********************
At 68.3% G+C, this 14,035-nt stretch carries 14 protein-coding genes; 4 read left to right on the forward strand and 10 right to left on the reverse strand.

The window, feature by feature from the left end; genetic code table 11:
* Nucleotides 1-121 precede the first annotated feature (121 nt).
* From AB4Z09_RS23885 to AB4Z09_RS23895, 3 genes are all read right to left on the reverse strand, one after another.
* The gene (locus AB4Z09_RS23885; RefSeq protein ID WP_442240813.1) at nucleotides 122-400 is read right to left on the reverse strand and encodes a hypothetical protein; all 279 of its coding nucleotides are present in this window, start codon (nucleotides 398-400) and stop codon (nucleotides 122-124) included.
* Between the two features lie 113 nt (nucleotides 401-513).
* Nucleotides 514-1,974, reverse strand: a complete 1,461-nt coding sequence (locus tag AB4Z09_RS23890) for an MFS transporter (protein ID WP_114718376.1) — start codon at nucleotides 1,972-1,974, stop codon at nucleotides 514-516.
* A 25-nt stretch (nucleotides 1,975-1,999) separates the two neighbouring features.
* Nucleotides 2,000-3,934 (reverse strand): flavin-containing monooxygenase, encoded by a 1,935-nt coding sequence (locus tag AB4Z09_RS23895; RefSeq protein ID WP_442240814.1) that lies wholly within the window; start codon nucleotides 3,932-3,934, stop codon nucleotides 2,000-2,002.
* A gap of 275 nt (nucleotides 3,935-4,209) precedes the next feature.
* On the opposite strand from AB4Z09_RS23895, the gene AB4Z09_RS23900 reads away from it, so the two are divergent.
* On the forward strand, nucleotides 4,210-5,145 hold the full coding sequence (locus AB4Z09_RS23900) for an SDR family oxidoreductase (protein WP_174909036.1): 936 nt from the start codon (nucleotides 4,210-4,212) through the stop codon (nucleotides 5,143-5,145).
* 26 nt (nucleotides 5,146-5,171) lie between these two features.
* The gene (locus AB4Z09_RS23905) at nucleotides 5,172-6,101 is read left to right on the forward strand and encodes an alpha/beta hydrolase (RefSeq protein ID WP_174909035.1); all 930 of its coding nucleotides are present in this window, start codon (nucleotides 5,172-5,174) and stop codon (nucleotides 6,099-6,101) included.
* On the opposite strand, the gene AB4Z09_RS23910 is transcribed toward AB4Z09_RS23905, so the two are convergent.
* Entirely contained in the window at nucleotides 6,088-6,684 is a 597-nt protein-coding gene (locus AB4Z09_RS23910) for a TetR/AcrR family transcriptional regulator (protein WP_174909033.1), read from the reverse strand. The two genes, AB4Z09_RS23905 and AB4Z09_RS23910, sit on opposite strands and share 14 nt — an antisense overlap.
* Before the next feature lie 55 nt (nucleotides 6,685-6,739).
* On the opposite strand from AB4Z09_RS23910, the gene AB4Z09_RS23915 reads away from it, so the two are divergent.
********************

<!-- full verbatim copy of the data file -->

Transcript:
At 68.3% G+C, this 14,035-nt stretch carries 14 protein-coding genes; 4 read left to right on the forward strand and 10 right to left on the reverse strand.

The window, feature by feature from the left end; genetic code table 11:
* Nucleotides 1-121 precede the first annotated feature (121 nt).
* From AB4Z09_RS23885 to AB4Z09_RS23895, 3 genes are all read right to left on the reverse strand, one after another.
* The gene (locus AB4Z09_RS23885; RefSeq protein ID WP_442240813.1) at nucleotides 122-400 is read right to left on the reverse strand and encodes a hypothetical protein; all 279 of its coding nucleotides are present in this window, start codon (nucleotides 398-400) and stop codon (nucleotides 122-124) included.
* Between the two features lie 113 nt (nucleotides 401-513).
* Nucleotides 514-1,974, reverse strand: a complete 1,461-nt coding sequence (locus tag AB4Z09_RS23890) for an MFS transporter (protein ID WP_114718376.1) — start codon at nucleotides 1,972-1,974, stop codon at nucleotides 514-516.
* A 25-nt stretch (nucleotides 1,975-1,999) separates the two neighbouring features.
* Nucleotides 2,000-3,934 (reverse strand): flavin-containing monooxygenase, encoded by a 1,935-nt coding sequence (locus tag AB4Z09_RS23895; RefSeq protein ID WP_442240814.1) that lies wholly within the window; start codon nucleotides 3,932-3,934, stop codon nucleotides 2,000-2,002.
* A gap of 275 nt (nucleotides 3,935-4,209) precedes the next feature.
* On the opposite strand from AB4Z09_RS23895, the gene AB4Z09_RS23900 reads away from it, so the two are divergent.
* On the forward strand, nucleotides 4,210-5,145 hold the full coding sequence (locus AB4Z09_RS23900) for an SDR family oxidoreductase (protein WP_174909036.1): 936 nt from the start codon (nucleotides 4,210-4,212) through the stop codon (nucleotides 5,143-5,145).
* 26 nt (nucleotides 5,146-5,171) lie between these two features.
* The gene (locus AB4Z09_RS23905) at nucleotides 5,172-6,101 is read left to right on the forward strand and encodes an alpha/beta hydrolase (RefSeq protein ID WP_174909035.1); all 930 of its coding nucleotides are present in this window, start codon (nucleotides 5,172-5,174) and stop codon (nucleotides 6,099-6,101) included.
* On the opposite strand, the gene AB4Z09_RS23910 is transcribed toward AB4Z09_RS23905, so the two are convergent.
* Entirely contained in the window at nucleotides 6,088-6,684 is a 597-nt protein-coding gene (locus AB4Z09_RS23910) for a TetR/AcrR family transcriptional regulator (protein WP_174909033.1), read from the reverse strand. The two genes, AB4Z09_RS23905 and AB4Z09_RS23910, sit on opposite strands and share 14 nt — an antisense overlap.
* Before the next feature lie 55 nt (nucleotides 6,685-6,739).
* On the opposite strand from AB4Z09_RS23910, the gene AB4Z09_RS23915 reads away from it, so the two are divergent.